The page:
To install the script, we simply copy the script file to this folder. We also need to complete the title for the new document because the title is the string that will be used later to identify it. We will name this script Move to Records Management.
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(For more resources on this subject, see here.)
Adding the folder rules
We are now ready to add the rules to the folder. Within the Manage Rules area for the folder, we create the first of two rules:
Based on the criteria set in the form, the first rule:
- It is applied to all items coming into the folder
- It will not process incoming files when the filename ends in the suffix _stub.txt
- It executes the script Move to Records Management as the rule action
Files that end in the suffix _stub.txt are not processed because these are the stub files that are created to reference the location of the original files coming into the folder. Processing these files would cause the script to go into an infinite loop, creating a new stub file for each previous stub file being added.
This first rule is also ordered sequentially as the first of the two rules. It will be processed first, add the records aspects, complete mandatory metadata fields, and file the document in a Records Management Folder. It will also create a stub document in the folder with a reference to the record location.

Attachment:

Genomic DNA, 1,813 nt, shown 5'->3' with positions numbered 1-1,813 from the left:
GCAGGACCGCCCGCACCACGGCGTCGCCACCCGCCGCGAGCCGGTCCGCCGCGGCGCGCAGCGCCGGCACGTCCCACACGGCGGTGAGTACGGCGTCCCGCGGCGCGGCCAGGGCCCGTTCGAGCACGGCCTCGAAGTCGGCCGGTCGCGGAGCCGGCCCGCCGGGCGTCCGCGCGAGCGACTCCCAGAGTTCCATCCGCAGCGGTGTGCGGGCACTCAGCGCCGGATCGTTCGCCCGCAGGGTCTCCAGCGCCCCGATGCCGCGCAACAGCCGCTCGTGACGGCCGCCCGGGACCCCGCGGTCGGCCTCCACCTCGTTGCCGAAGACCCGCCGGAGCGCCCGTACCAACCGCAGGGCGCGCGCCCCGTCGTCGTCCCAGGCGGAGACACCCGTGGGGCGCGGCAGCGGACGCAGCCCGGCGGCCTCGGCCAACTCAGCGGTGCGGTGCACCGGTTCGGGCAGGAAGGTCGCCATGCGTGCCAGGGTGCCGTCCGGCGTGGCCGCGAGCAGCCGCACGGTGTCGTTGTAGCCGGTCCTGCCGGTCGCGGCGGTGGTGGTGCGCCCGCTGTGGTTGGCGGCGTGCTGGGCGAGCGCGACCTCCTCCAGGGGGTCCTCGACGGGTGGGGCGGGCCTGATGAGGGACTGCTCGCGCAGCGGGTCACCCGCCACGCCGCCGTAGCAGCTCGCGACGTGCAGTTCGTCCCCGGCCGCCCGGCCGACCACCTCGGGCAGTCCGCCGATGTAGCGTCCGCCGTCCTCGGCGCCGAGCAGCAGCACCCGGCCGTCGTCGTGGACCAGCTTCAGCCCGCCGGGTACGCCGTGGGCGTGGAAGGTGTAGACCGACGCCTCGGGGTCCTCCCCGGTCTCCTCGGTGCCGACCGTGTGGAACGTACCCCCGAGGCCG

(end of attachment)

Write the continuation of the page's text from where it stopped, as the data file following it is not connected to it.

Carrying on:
The second rule is created in a similar way with identical triggering criteria. The rule has the following features:
- It is applied to all items coming into the folder
- It will not process incoming files when the filename ends in the suffix _stub.txt
- It runs the pre-defined action of declaring the document as a record
Updating the form
The form used to display the metadata for the type cm:content in the Document Details page does not display the properties from the aspect cm:referencing by default. We would like to be able to display the property cm:references as a link to the original record that was uploaded from the details page of the stub document.
To do that, we need to make two changes to the definition of the default cm:content form in tomcat\webapps\share\WEB-INF\classes\alfresco\share-formconfig.xml. The changes need to appear in an override file to be stored in the tomcat\shared\classes\alfresco\web-extension\site-webscripts directory.
We add an entry for field-visibility and another for appearance. After adding this file, we restart the server:
<show id="cm:references" />